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'It's time to step up.' JCPS coaches open dialogue on racism, participate in protest

One JCPS coach with one thought was able to get 35-40 coaches to participate in protests calling for an end to racism and inequality.

LOUISVILLE, Ky. — As he watched protests spread across the nation, Atherton High School boys basketball head coach Mark Tudor had a thought.

"It's time to step up," Tudor said.

But what he needed to figure out was how. So he called Central boys basketball head coach Doug Bibby.

"I know I'm a white coach. I want to be a voice to help you guys out,"  Tudor said he told Bibby.

"I've never walked in your shoes," Bibby recalled Tudor saying. "I don't understand what it takes to be a black person. And my team is predominantly black. What can I do as a coach to help that help bridge that gap?"

After the call, Bibby started to organize something. He worked for 12 hours, reaching out to various Jefferson County Public Schools coaches. The result was a march of about 35-40 of them across different sports on June 7.

"Some of us know each other really well," Iroquois head boys hoops coach Jeff Morrow said. "And some of us don't know each other that well. But yet the reason for being there was the most important thing."

"I was definitely pleased with the turnout we had. But we can't stop there. We can't sit here and say Kumbaya," Bibby said. "

Bibby wants that march to be the start of more open conversations and actual action to fight racism.

"I'll talk to white coaches and they say, 'Coach, man, are you mad,'" Bibby said. "I've been mad. Our kids have been mad. This isn't a conversation that us as black coaches, I know at least on my staff, that we just brought up in the last month. We've been talking to these kids about the racial divide for a long time."

"I need to reach out more for that subject," Tudor said. "It's uncomfortable at first, but after you start talking about it, then it becomes a conversation you can have with people and I feel that's where they grow out of that."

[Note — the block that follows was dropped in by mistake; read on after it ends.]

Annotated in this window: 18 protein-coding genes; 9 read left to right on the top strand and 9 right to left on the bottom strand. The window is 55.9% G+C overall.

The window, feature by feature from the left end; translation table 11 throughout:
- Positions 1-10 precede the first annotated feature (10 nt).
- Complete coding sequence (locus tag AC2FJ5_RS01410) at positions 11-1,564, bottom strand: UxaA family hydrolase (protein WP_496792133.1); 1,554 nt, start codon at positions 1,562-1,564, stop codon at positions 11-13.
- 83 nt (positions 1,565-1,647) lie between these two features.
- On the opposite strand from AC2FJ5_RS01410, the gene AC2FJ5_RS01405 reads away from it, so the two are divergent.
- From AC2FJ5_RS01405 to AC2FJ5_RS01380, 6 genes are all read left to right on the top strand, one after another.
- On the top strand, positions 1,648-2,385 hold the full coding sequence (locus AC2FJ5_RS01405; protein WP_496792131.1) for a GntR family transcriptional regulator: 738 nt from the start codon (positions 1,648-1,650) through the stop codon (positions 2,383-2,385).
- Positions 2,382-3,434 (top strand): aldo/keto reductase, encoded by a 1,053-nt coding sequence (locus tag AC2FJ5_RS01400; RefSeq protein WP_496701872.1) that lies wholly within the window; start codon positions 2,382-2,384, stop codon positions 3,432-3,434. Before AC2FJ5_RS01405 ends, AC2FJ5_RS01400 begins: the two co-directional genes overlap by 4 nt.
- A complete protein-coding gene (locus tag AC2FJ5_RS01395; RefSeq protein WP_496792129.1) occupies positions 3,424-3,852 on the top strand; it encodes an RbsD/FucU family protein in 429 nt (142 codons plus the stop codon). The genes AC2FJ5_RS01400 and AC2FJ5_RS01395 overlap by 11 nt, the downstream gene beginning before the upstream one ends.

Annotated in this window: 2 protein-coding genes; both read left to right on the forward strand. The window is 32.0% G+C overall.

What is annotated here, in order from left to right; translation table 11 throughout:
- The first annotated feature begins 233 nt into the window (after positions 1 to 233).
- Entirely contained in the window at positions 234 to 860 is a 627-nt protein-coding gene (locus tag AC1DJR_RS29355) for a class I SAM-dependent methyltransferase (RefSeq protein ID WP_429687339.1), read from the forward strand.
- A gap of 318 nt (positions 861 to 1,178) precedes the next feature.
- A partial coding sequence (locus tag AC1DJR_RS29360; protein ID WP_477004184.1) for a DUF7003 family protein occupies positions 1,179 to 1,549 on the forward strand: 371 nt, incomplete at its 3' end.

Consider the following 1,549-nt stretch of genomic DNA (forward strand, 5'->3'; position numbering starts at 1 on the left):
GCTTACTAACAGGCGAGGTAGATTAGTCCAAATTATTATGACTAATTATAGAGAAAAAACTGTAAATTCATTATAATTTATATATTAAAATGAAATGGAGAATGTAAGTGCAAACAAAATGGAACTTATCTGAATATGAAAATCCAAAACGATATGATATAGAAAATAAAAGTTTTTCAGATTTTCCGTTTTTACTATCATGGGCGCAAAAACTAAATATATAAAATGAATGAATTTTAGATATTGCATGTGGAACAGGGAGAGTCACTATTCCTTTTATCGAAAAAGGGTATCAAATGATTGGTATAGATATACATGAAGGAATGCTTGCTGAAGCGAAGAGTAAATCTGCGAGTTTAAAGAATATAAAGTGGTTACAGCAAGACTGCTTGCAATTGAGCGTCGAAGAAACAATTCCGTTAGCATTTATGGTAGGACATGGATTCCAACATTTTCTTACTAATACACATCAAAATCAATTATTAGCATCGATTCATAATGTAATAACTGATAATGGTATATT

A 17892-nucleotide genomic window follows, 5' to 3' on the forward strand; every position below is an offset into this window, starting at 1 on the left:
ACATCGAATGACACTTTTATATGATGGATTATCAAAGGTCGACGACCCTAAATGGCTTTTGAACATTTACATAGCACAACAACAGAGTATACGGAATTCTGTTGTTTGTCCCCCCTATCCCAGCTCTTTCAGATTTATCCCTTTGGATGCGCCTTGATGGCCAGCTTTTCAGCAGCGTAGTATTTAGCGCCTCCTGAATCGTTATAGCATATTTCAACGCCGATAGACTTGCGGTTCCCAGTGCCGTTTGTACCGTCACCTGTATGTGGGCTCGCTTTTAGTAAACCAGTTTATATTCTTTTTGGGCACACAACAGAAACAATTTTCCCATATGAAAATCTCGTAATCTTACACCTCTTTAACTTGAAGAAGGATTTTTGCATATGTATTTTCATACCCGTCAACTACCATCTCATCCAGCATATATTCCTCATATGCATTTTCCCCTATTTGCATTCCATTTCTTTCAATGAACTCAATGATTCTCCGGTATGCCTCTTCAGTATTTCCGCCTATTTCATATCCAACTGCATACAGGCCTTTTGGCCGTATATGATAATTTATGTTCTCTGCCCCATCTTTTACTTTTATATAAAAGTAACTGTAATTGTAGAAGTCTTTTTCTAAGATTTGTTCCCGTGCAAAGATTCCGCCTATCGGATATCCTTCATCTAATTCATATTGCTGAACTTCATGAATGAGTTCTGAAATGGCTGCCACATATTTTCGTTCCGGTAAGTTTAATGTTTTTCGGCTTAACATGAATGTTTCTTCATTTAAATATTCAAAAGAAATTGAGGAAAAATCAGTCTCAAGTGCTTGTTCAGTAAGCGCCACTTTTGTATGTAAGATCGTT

"Coaching is about relationships," Morrow said. "Our kids are not going to, no matter what color...if I'm a white guy, they're not going to listen to me or accept what I'm telling them if they don't trust me."

"We've always been discriminated against," Bibby said. "So it's no big deal for me. So I think what white coaches have to do is create and start that dialogue. Turn to the players and say, 'Man, what's going on out there today?' How do you feel about the way you're perceived in this community?'"

From there, Bibby has already started taking action. He said he has a meeting scheduled with JCPS athletics director Jerry Wyman, as well as other coaches and athletics directors. The Yellow Jackets head coach wants to try and start a program to get more young, black teachers and coaches into the school system.

"We can't correct until we connect," Bibby said. "If a kid has to take the TARC home, he has to get there, it takes him an hour and a half to get there. Then when he gets home, his mom works a third shift, he has to put his little brother and sister to bed, has to make dinner, has to get them up the next morning to get them to the bus, then sit in the classroom all day, try to pay attention and then go to practice after that. 

"That's pretty tough. And if you don't understand that, if you haven't connected with that kid, then you're not going to understand how to relate to them."

"I've been doing this 23 years and I've coached a lot of good young men," Morrow said. "But I still have not walked in the shoes Coach Bibby has walked in and that many of my players have walked in."

And the path to understanding that more begins with what these coaches have learned from talking with each other.

"You always tell your kids that you got to come out of your comfort zone," Morrow said. "You're not going to improve as a player if all you're willing to do is accept the skills that you may have. You've got to be willing to expose your weaknesses. And that's the same thing that coach is talking about here."

"If you just want to sit in the locker room and think that everything's hunky dory, well then I think that's the problem," Bibby said. "Being silent right now, that's not helping the racial divide."

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